In cryptography and computer science, a hash tree or Merkle tree is a tree in which every leaf node is labelled with the cryptographic hash of a data block, and every non-leaf node is labelled with the cryptographic hash of the labels of its child nodes. Hash trees allow efficient and secure verification of the contents of large data structures. Hash trees are a generalization of hash lists and hash chains.

Demonstrating that a leaf node is a part of a given binary hash tree requires computing a number of hashes proportional to the logarithm of the number of leaf nodes of the tree; this contrasts with hash lists, where the number is proportional to the number of leaf nodes itself. Merkle trees are therefore an efficient example of a cryptographic commitment scheme, in which the root of the Merkle tree is seen as a commitment and leaf nodes may be revealed and proven to be part of the original commitment.

The concept of hash trees is named after Ralph Merkle, who patented it in 1979.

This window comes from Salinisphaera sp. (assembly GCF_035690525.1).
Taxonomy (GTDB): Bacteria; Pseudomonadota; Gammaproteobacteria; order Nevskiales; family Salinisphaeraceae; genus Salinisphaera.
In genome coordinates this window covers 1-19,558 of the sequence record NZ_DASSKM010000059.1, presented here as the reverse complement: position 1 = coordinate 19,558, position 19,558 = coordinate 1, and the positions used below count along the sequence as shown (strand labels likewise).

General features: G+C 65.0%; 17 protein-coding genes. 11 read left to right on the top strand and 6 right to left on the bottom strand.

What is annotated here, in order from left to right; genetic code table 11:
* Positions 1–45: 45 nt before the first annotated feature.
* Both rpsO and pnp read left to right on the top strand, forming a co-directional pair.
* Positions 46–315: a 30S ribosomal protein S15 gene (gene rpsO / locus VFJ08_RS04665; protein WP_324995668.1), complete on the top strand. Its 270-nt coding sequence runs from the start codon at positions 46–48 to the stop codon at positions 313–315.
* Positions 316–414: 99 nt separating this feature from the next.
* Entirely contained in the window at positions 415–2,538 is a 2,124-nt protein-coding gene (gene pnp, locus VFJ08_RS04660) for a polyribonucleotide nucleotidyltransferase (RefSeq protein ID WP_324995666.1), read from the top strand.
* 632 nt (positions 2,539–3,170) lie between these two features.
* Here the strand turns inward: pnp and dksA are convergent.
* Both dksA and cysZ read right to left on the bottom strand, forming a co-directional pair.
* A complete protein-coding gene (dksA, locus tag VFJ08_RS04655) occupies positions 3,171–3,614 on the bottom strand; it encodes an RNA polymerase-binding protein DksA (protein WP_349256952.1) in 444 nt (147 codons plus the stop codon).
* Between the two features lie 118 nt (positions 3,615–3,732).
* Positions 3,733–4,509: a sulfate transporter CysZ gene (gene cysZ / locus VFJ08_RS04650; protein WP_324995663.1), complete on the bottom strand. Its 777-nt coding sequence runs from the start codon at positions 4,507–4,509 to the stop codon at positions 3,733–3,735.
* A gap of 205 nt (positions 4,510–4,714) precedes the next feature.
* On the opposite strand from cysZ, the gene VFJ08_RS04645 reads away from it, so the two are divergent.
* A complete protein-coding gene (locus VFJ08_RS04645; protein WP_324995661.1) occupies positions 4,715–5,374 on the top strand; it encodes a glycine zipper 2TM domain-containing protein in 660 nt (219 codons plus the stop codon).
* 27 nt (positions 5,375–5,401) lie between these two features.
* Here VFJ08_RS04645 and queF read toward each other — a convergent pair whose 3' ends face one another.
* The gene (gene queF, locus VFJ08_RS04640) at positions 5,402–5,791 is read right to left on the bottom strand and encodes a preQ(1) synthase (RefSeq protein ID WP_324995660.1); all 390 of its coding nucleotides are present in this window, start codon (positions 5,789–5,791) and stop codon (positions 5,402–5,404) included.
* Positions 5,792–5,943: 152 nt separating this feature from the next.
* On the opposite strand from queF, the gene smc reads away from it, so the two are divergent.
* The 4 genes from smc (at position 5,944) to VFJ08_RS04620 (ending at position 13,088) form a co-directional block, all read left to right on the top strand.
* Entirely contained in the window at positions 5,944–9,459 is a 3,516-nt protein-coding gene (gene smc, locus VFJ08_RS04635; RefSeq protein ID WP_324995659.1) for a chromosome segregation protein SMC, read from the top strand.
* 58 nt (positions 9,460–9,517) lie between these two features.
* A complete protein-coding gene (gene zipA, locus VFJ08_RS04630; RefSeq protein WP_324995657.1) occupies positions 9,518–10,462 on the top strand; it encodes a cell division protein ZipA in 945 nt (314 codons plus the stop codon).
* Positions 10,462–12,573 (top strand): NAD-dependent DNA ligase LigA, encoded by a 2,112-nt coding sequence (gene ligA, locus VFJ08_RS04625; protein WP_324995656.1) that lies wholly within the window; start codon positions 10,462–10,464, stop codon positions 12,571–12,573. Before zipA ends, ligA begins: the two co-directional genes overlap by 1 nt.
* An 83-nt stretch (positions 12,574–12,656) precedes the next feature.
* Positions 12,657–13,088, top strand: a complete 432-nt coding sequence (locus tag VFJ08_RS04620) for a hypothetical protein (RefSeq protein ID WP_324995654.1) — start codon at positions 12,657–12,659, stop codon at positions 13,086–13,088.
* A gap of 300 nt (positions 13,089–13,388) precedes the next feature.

Demonstrating that a leaf node is a part of a given binary hash tree requires computing a number of hashes proportional to the logarithm of the number of leaf nodes of the tree; this contrasts with hash lists, where the number is proportional to the number of leaf nodes itself. Merkle trees are therefore an efficient example of a cryptographic commitment scheme, in which the root of the Merkle tree is seen as a commitment and leaf nodes may be revealed and proven to be part of the original commitment.

The concept of hash trees is named after Ralph Merkle, who patented it in 1979.

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